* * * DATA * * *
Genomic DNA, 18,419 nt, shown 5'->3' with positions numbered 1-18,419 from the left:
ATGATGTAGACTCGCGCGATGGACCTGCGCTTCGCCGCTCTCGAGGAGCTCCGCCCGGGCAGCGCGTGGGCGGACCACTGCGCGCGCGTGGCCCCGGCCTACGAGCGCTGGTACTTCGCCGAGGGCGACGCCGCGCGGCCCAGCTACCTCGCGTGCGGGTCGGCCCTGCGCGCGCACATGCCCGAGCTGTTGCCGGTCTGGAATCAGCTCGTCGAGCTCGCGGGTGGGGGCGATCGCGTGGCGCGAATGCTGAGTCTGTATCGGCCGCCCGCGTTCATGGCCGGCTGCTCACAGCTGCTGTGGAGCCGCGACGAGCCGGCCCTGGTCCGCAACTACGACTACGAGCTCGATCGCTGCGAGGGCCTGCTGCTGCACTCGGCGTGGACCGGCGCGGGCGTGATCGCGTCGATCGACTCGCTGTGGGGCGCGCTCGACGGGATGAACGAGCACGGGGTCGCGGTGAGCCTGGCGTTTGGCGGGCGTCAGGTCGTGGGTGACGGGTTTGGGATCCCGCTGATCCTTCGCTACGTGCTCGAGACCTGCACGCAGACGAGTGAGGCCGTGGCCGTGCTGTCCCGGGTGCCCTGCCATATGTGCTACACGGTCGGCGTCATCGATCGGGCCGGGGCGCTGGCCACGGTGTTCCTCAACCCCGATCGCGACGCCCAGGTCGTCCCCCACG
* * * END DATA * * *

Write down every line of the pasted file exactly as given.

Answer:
Genomic DNA, 18,419 nt, shown 5'->3' with positions numbered 1-18,419 from the left:
ATGATGTAGACTCGCGCGATGGACCTGCGCTTCGCCGCTCTCGAGGAGCTCCGCCCGGGCAGCGCGTGGGCGGACCACTGCGCGCGCGTGGCCCCGGCCTACGAGCGCTGGTACTTCGCCGAGGGCGACGCCGCGCGGCCCAGCTACCTCGCGTGCGGGTCGGCCCTGCGCGCGCACATGCCCGAGCTGTTGCCGGTCTGGAATCAGCTCGTCGAGCTCGCGGGTGGGGGCGATCGCGTGGCGCGAATGCTGAGTCTGTATCGGCCGCCCGCGTTCATGGCCGGCTGCTCACAGCTGCTGTGGAGCCGCGACGAGCCGGCCCTGGTCCGCAACTACGACTACGAGCTCGATCGCTGCGAGGGCCTGCTGCTGCACTCGGCGTGGACCGGCGCGGGCGTGATCGCGTCGATCGACTCGCTGTGGGGCGCGCTCGACGGGATGAACGAGCACGGGGTCGCGGTGAGCCTGGCGTTTGGCGGGCGTCAGGTCGTGGGTGACGGGTTTGGGATCCCGCTGATCCTTCGCTACGTGCTCGAGACCTGCACGCAGACGAGTGAGGCCGTGGCCGTGCTGTCCCGGGTGCCCTGCCATATGTGCTACACGGTCGGCGTCATCGATCGGGCCGGGGCGCTGGCCACGGTGTTCCTCAACCCCGATCGCGACGCCCAGGTCGTCCCCCACG